Latitude

From Citizendium, the Citizens' Compendium
Jump to: navigation, search
This article is a stub and thus not approved.
Main Article
Talk
Related Articles  [?]
Bibliography  [?]
External Links  [?]
Citable Version  [?]
 
This editable Main Article is under development and not meant to be cited; by editing it you can help to improve it towards a future approved, citable version. These unapproved articles are subject to a disclaimer.

Latitude, on Earth or another planetary body, is the angular distance north and south of the equator, measured in degrees. The small circle (geometry) formed by the collection of points with the same latitude is often called a parallel. The latitude of the equator is 0 degrees, while north and south poles are 90 degrees north latitude and 90 degrees south latitude, respectively.[1]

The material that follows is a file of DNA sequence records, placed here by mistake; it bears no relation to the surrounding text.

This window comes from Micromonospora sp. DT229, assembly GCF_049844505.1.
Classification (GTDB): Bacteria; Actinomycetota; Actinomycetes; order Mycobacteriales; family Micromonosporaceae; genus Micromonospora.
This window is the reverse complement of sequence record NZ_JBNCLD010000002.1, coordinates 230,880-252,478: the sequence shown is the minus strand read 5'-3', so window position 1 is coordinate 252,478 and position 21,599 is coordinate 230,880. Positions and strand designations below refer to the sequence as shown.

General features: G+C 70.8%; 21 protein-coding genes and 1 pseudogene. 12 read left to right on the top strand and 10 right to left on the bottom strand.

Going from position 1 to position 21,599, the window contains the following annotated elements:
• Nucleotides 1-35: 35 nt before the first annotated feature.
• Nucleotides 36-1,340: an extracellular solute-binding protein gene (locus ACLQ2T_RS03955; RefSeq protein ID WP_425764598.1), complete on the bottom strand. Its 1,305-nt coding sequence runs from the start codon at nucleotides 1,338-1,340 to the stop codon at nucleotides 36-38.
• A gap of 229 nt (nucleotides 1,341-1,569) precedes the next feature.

As all meridians are halves of great circles, on Earth, a degree of latitude is equal to about 111 kilometers (69 miles), just as a degree of longitude along the equator is. However, Earth is not a perfect sphere but is slightly flattened at the poles and bulges slightly at the equator.[1] Because of this, there are small differences in the length of a degree latitude.

References

  1. 1.0 1.1 Latitude and Longitude From a NASA website page